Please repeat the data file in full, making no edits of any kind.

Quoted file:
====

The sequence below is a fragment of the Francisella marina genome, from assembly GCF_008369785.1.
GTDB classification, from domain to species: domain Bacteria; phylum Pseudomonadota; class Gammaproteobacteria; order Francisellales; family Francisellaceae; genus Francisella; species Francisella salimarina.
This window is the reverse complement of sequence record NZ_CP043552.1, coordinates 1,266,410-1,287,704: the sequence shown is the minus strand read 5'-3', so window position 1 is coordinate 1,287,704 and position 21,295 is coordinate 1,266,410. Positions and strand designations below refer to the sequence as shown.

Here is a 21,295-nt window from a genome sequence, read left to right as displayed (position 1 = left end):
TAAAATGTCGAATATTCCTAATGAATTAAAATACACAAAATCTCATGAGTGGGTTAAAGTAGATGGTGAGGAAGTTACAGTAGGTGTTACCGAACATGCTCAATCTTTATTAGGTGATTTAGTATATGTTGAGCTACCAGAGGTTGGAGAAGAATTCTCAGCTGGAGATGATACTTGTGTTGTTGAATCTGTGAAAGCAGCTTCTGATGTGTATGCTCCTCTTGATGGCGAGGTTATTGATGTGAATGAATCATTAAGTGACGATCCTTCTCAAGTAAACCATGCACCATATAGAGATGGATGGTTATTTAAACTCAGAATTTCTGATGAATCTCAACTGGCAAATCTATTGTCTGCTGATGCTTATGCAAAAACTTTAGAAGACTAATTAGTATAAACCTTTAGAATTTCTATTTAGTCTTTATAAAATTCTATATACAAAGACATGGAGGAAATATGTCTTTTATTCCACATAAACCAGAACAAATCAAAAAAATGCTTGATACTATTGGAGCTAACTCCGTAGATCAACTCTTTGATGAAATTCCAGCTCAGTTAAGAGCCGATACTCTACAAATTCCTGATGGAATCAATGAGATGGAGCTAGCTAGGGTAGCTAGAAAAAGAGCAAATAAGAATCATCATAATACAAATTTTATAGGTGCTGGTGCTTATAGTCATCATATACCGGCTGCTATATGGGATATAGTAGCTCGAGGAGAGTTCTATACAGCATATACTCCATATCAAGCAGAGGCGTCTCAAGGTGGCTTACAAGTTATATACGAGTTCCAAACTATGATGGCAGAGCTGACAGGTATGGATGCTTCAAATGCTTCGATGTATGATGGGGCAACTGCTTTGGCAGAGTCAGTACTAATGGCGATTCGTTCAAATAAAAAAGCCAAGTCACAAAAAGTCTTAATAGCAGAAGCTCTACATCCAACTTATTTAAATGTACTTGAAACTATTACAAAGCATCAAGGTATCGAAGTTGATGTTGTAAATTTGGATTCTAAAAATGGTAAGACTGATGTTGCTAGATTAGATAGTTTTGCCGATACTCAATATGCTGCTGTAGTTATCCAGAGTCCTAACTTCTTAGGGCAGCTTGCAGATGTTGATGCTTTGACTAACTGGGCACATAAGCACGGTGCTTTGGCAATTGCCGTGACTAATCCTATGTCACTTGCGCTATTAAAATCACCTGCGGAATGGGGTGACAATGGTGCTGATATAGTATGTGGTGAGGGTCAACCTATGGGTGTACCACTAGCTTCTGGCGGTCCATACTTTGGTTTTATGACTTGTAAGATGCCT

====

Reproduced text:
The sequence below is a fragment of the Francisella marina genome, from assembly GCF_008369785.1.
GTDB classification, from domain to species: domain Bacteria; phylum Pseudomonadota; class Gammaproteobacteria; order Francisellales; family Francisellaceae; genus Francisella; species Francisella salimarina.
This window is the reverse complement of sequence record NZ_CP043552.1, coordinates 1,266,410-1,287,704: the sequence shown is the minus strand read 5'-3', so window position 1 is coordinate 1,287,704 and position 21,295 is coordinate 1,266,410. Positions and strand designations below refer to the sequence as shown.

Here is a 21,295-nt window from a genome sequence, read left to right as displayed (position 1 = left end):
TAAAATGTCGAATATTCCTAATGAATTAAAATACACAAAATCTCATGAGTGGGTTAAAGTAGATGGTGAGGAAGTTACAGTAGGTGTTACCGAACATGCTCAATCTTTATTAGGTGATTTAGTATATGTTGAGCTACCAGAGGTTGGAGAAGAATTCTCAGCTGGAGATGATACTTGTGTTGTTGAATCTGTGAAAGCAGCTTCTGATGTGTATGCTCCTCTTGATGGCGAGGTTATTGATGTGAATGAATCATTAAGTGACGATCCTTCTCAAGTAAACCATGCACCATATAGAGATGGATGGTTATTTAAACTCAGAATTTCTGATGAATCTCAACTGGCAAATCTATTGTCTGCTGATGCTTATGCAAAAACTTTAGAAGACTAATTAGTATAAACCTTTAGAATTTCTATTTAGTCTTTATAAAATTCTATATACAAAGACATGGAGGAAATATGTCTTTTATTCCACATAAACCAGAACAAATCAAAAAAATGCTTGATACTATTGGAGCTAACTCCGTAGATCAACTCTTTGATGAAATTCCAGCTCAGTTAAGAGCCGATACTCTACAAATTCCTGATGGAATCAATGAGATGGAGCTAGCTAGGGTAGCTAGAAAAAGAGCAAATAAGAATCATCATAATACAAATTTTATAGGTGCTGGTGCTTATAGTCATCATATACCGGCTGCTATATGGGATATAGTAGCTCGAGGAGAGTTCTATACAGCATATACTCCATATCAAGCAGAGGCGTCTCAAGGTGGCTTACAAGTTATATACGAGTTCCAAACTATGATGGCAGAGCTGACAGGTATGGATGCTTCAAATGCTTCGATGTATGATGGGGCAACTGCTTTGGCAGAGTCAGTACTAATGGCGATTCGTTCAAATAAAAAAGCCAAGTCACAAAAAGTCTTAATAGCAGAAGCTCTACATCCAACTTATTTAAATGTACTTGAAACTATTACAAAGCATCAAGGTATCGAAGTTGATGTTGTAAATTTGGATTCTAAAAATGGTAAGACTGATGTTGCTAGATTAGATAGTTTTGCCGATACTCAATATGCTGCTGTAGTTATCCAGAGTCCTAACTTCTTAGGGCAGCTTGCAGATGTTGATGCTTTGACTAACTGGGCACATAAGCACGGTGCTTTGGCAATTGCCGTGACTAATCCTATGTCACTTGCGCTATTAAAATCACCTGCGGAATGGGGTGACAATGGTGCTGATATAGTATGTGGTGAGGGTCAACCTATGGGTGTACCACTAGCTTCTGGCGGTCCATACTTTGGTTTTATGACTTGTAAGATGCCT